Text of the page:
"My concern is that this financial incentive is resulting in poor (health) outcomes" for patients, she said.
Teno recommends that family members talk to doctors and nursing home administrators about the patient’s goals and wishes. If transfers to hospitals do not coincide with those goals, she said, families should request an order to not hospitalize "unless for the comfort of the patient."
Sacha Pfeiffer: You say that patients with advanced dementia often get "slammed around the health care system." What do you mean by that?
Joan Teno: Hospitalizations in these patients with this advanced degree of dementia are really difficult for these patients. They don't understand what's happening to them and they get distressed, they develop agitation, and then they get medications to treat that agitation and actually their health outcomes are worse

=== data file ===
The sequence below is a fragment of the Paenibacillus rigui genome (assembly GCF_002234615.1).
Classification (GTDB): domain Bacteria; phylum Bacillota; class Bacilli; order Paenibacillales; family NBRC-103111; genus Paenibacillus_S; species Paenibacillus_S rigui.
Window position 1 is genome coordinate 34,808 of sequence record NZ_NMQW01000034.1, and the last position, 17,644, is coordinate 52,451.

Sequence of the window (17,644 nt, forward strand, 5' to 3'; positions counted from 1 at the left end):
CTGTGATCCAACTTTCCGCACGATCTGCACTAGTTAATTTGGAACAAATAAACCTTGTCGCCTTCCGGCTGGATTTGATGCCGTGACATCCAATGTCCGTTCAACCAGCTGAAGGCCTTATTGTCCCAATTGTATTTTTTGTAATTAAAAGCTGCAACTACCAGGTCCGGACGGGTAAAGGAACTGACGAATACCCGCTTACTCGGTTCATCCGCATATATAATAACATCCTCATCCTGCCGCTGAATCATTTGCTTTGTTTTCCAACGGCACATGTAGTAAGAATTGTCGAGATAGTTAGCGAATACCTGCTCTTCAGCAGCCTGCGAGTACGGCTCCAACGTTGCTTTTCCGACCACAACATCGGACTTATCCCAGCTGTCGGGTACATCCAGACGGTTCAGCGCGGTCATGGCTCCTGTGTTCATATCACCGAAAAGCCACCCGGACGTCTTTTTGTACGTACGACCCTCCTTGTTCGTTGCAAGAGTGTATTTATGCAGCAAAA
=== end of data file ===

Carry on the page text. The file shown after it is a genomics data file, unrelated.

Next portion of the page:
You made a reference to simple infections that could be cared for in a nursing home. You're talking about things like urinary tract infections?
Or pneumonia. Eighty-six percent of them will develop a problem with eating. They end up choking on their food. One half of these people develop an aspirational pneumonia. The best available evidence suggests that you can treat that pneumonia safely in a nursing home.
You've also found, particularly when it comes to patients who have such advanced dementia, that they can't swallow and can't eat, that feeding tubes are inserted. And your view, it seems, is that that is not the best thing for the patient.
What I want families to realize is that feeding tubes are not about risk. Often, when you put a feeding tube into people with advanced dementia, you end up needing to have to restrain them to prevent them from pulling out a feeding tube or giving them medicines to calm them down. The restraining or giving those medicines to calm them down can result in other conditions that are detrimental to their health, like bed sores. Rather, what we recommend is that you assiduously try to hand-feed that patient to encourage them to eat — and if they're unable to eat and unable to maintain their nutrition, to consider a referral to hospice.